(Bloomberg) -- Argentina’s peso tumbled to a record low Thursday amid reports a group of central bank directors will depart from the institution and a truck drivers’ strike threatened to disrupt the country’s economy.
The peso dropped as much as 5 percent, its biggest decline in one month, to trade at 27.3 per dollar in early afternoon trading. The peso is down more than 30 percent this year, the worst performance in emerging markets.
Declines in the currency accelerated after Argentine columnist Marcelo Bonelli reported that three central bank directors would be resigning from their posts soon. The central bank declined to comment on the report. In another setback for President Mauricio Macri, truck drivers went on a nationwide strike as other labor unions have threatened to join the stoppage.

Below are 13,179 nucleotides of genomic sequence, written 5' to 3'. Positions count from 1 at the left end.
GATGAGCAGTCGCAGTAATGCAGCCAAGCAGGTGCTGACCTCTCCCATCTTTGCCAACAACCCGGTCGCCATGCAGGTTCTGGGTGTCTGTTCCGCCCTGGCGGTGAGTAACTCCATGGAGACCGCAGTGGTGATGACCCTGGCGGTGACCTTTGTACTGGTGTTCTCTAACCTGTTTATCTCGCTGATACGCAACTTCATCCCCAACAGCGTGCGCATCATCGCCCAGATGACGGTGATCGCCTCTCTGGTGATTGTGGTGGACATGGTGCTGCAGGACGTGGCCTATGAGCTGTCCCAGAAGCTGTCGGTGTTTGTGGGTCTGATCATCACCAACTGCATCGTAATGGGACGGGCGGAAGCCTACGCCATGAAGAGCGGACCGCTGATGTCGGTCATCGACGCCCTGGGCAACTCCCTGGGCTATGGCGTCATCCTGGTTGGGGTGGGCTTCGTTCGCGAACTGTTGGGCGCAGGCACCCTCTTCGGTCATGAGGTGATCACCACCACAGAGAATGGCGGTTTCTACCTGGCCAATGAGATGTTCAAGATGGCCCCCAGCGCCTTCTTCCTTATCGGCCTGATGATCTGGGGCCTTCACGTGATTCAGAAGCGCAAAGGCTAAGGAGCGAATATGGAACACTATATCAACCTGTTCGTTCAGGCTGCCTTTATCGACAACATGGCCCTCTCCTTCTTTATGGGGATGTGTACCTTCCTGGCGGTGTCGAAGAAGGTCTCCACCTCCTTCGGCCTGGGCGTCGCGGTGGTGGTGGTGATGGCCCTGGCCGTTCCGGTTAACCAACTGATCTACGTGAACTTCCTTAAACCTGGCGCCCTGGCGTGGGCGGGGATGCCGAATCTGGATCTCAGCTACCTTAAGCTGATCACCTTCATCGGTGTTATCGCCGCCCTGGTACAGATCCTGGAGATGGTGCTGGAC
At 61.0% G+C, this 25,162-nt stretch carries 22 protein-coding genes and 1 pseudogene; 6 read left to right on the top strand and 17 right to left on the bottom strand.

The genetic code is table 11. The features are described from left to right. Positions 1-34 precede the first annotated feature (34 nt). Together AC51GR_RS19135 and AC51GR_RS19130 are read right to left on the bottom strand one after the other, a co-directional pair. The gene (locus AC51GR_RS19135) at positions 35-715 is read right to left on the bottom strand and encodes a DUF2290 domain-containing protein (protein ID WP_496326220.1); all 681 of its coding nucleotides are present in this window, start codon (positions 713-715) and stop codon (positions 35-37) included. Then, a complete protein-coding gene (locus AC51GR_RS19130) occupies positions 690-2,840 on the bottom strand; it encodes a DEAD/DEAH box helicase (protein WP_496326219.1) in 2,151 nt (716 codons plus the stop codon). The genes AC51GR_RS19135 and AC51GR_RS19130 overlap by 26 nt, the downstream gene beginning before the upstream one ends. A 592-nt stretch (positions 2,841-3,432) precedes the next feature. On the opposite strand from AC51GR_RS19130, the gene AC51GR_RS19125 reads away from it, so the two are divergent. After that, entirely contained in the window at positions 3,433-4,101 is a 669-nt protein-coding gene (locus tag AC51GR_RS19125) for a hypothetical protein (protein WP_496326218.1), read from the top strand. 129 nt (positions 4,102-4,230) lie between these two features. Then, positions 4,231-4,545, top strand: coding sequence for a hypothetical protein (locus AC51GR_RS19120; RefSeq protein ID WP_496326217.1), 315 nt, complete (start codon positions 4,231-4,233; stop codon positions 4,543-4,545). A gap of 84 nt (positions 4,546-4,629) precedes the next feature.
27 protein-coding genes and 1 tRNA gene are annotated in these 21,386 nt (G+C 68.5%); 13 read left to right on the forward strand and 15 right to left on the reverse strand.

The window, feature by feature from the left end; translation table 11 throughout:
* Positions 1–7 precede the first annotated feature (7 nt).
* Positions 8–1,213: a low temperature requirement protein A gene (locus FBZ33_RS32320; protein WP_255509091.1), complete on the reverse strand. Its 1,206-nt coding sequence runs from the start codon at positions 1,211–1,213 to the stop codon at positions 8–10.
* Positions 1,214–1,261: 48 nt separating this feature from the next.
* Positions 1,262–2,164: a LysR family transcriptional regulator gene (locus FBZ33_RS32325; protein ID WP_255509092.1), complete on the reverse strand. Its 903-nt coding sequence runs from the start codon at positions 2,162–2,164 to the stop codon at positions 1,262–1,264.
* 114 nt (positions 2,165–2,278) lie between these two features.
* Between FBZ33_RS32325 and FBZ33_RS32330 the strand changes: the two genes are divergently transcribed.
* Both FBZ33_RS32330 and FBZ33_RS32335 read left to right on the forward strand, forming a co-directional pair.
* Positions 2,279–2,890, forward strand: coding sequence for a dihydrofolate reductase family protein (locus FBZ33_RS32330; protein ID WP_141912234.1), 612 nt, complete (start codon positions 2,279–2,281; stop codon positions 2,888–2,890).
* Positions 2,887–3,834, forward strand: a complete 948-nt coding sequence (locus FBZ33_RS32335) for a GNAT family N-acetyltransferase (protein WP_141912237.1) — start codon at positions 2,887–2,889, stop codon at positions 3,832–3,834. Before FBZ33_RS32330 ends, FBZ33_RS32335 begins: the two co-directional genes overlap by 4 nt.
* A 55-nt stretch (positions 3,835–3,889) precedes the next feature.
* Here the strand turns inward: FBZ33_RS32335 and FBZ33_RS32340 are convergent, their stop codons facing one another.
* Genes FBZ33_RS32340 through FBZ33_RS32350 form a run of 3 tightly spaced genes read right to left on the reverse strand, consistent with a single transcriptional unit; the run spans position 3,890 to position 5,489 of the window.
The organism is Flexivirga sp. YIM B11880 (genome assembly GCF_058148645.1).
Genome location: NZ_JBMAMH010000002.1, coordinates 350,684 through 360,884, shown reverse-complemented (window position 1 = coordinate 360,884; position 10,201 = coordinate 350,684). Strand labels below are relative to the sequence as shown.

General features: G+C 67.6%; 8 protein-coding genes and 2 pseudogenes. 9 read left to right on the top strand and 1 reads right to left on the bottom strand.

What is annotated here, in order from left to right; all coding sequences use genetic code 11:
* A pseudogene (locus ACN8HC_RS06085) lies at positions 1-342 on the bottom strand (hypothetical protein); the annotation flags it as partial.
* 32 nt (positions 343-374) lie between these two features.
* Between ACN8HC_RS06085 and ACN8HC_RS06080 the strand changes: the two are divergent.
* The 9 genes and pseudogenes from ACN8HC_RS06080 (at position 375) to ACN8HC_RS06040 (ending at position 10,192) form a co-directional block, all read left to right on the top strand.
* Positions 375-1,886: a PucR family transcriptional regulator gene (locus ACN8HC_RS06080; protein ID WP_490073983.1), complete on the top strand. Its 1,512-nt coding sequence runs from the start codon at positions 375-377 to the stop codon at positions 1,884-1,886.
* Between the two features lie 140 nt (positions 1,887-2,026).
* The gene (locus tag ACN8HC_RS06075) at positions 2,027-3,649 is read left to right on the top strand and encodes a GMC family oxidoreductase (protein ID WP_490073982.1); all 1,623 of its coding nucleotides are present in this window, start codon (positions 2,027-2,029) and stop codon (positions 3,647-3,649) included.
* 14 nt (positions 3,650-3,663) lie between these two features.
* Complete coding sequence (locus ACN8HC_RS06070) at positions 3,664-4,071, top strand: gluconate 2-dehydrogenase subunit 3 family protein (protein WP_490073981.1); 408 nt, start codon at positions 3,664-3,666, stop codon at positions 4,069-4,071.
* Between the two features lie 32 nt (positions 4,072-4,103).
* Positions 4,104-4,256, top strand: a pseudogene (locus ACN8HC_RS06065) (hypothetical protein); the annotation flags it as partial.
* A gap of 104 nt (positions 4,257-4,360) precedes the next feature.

Analysts said Argentine officials can’t defend the peso much more without deeper economic reforms and question Macri’s ability to promote significant cuts in government expenditures next year while he vies for re-election.
"The central bank can’t really defend the peso much longer, nor should it," said Win Thin, global head of emerging markets at Brown Brothers Harriman. "A lot will depend on whether Argentina can stick with the (IMF) program."
Argentina secured a $50 billion stand-by arrangement from the International Monetary Fund last week to help restore investor confidence as the government takes aim at double-digit inflation and a widening budget deficit. On Wednesday, the Finance Ministry pledged to sell $7.5 billion of the IMF funding to cover budgetary expenses. Some analysts also saw it as an attempt to stabilize the peso.
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